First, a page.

Wednesday, September 1, 2010

Plants (Sysadmins) vs. Zombies (Developers)

I don't like how the IT industry draws the line between the software developer and the system administrator. Worse, I don't like how people acknowledge these labels. I think it's just some way to identify which roles do what kinds of work, a la assembly line model. Maybe a running sarcasm, or probably an attempt to establish an elitist form of pride. I don't even know when it started. Even so, I find it sickening for people to be so enclosed in a concept that they too begin peddling what they just knew from something else without further analyzing it. But I digress. The issue is how developers solely responsible for programming the business requirements into tangible applications are unfairly differed to system administrators perceived to babysit the hardware, control the access to servers and network infrastructure. If these were true, it probably was around a decade ago. Gone were the days when John was supposed to code the application and hand it over to James to deploy it to the servers, but then James realizes that the application appears to break in production and had to script something up to make it work then blame John later for the trouble--then John would have to rebut, but James would retaliate, and so on.

In the business, what matters most is the ability to deliver in substance, in elegance. To achieve that, there must be a team and there must be cohesion in the pursuit to deliver what the users expect. Usually visibly, it is the developer's duty to implement the functional requirements then it's "hands off" when development ends and the application is deployed by the system administrator. All too often the system administrator catches holes in the application upon deployment. But since he is a programmer too, he fixes it to get it running anyway. The problem really lies in the separation of responsibilities that turns to the negative.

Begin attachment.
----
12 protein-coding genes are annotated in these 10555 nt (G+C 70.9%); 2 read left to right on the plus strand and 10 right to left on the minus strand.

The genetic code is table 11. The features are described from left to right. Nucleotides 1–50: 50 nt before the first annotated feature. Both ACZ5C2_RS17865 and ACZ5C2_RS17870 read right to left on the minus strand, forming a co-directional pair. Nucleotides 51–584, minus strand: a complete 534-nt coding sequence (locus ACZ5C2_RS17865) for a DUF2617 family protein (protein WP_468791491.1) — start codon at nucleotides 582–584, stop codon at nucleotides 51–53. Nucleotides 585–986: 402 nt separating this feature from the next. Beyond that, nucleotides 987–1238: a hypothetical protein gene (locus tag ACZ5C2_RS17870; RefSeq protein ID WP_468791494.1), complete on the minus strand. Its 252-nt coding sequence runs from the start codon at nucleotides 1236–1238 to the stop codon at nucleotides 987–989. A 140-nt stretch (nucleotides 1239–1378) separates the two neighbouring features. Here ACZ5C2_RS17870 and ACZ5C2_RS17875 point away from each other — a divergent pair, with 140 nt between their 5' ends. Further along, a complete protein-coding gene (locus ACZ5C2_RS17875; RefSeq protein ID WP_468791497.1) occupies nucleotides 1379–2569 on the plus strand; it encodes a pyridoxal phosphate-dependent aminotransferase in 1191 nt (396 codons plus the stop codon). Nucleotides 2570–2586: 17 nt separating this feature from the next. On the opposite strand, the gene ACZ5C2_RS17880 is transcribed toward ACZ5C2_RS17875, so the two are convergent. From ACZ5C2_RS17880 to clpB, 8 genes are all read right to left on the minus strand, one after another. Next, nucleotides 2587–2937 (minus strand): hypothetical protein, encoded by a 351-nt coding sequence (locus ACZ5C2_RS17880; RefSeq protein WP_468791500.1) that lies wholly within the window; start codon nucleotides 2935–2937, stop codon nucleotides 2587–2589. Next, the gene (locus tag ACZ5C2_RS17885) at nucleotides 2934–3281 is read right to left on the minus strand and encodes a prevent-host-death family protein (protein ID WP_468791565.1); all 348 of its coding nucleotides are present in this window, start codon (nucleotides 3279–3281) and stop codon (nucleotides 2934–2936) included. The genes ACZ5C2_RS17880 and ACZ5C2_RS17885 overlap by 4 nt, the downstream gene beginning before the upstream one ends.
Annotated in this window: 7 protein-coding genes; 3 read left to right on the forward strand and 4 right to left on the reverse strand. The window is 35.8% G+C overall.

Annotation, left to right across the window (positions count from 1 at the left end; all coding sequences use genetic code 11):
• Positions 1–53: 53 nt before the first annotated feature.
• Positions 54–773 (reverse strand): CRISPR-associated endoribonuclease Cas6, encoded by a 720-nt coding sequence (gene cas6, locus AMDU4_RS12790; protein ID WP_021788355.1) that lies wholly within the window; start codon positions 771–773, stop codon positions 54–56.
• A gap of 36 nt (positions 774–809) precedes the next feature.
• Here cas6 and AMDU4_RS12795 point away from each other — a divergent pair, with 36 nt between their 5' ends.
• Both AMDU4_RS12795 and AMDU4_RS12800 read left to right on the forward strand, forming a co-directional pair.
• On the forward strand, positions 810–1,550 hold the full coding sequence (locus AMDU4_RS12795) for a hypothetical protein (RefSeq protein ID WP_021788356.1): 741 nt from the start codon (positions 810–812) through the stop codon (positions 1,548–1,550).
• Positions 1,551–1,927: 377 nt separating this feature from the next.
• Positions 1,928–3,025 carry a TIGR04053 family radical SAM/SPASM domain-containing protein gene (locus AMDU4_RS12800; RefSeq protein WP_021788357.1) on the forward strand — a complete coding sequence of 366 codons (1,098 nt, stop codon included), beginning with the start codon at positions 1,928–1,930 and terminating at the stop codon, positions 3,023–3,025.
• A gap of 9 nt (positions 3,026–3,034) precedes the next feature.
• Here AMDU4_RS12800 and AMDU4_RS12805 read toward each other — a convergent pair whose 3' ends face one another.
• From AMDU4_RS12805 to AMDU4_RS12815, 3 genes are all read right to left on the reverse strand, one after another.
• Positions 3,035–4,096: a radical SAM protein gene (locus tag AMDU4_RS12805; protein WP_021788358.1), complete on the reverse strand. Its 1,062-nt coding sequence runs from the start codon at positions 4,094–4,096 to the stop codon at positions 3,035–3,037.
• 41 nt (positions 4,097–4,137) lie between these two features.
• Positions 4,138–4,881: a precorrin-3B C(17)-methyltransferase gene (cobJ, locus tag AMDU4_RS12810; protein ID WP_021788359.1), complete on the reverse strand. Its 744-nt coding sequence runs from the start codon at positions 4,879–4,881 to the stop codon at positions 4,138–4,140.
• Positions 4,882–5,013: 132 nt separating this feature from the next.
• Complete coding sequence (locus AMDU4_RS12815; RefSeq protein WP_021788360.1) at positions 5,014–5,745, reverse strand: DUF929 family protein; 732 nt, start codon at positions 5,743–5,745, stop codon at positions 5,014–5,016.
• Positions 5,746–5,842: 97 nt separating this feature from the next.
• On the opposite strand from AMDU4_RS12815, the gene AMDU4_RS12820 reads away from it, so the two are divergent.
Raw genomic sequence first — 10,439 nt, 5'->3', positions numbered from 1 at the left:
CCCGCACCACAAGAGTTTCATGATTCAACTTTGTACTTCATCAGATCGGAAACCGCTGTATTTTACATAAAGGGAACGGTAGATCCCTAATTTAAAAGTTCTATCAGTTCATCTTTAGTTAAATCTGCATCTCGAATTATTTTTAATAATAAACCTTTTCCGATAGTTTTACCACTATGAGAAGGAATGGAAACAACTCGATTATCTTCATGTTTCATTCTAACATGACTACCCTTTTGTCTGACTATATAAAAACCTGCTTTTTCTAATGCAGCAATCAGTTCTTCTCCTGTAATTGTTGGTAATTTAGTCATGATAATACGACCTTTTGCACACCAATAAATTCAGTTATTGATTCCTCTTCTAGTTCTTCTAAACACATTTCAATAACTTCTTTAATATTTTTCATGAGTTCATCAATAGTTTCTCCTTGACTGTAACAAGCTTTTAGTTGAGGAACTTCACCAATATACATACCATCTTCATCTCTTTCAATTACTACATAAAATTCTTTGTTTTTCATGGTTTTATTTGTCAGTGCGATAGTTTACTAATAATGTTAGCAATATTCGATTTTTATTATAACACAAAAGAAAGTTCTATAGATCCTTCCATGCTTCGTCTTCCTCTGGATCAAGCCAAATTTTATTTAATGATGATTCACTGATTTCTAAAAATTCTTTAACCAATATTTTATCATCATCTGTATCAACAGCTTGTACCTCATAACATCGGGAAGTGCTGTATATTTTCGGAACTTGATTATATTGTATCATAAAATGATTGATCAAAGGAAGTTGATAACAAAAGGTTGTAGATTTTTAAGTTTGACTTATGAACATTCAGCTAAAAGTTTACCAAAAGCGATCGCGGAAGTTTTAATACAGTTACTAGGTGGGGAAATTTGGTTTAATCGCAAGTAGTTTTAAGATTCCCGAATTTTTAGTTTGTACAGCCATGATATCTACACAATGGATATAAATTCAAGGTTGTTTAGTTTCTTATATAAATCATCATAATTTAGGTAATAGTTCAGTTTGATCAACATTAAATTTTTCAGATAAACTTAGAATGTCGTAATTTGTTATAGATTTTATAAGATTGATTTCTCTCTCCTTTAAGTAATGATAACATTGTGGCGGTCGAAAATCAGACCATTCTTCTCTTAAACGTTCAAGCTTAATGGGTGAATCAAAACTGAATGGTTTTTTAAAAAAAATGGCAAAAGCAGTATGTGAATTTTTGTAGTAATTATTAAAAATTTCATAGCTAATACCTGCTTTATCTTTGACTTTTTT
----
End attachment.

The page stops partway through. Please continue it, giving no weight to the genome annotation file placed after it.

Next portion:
Or at least where I work, it doesn't happen. That's because our system administrators collaborate with the development team even from the beginning--or at least in the projects I worked on. Black and white or not, it's one rare indispensible trait that needs recognition. I'm one lucky developer to work with these system administrators. Sometimes at the start of the technical design or during the implementation phase, our system administrators take into consideration the kind of environment the application will run on and raises possible implementation smells the development team might encounter, and even possibly recommended approaches in implementation that would match well with the infrastructure. The aspects hidden to the developer like performance, scalability, availability, and stability are what the system administrator is concerned about. Everything about the application running smoothly, that's our system administrators' commitment to the project and that contributes significantly to the delivery.

If there's still nothing to call this kind of inter-role collaboration, please give it one and respect the idea. Recognize the efforts and give due rewards. These breakthrough system administrators under this kind are rare.

I don't see what all the fuss on developers vs sysadmins is all about. THWT.

Happy month-late Sysadmin Appreciation Day.
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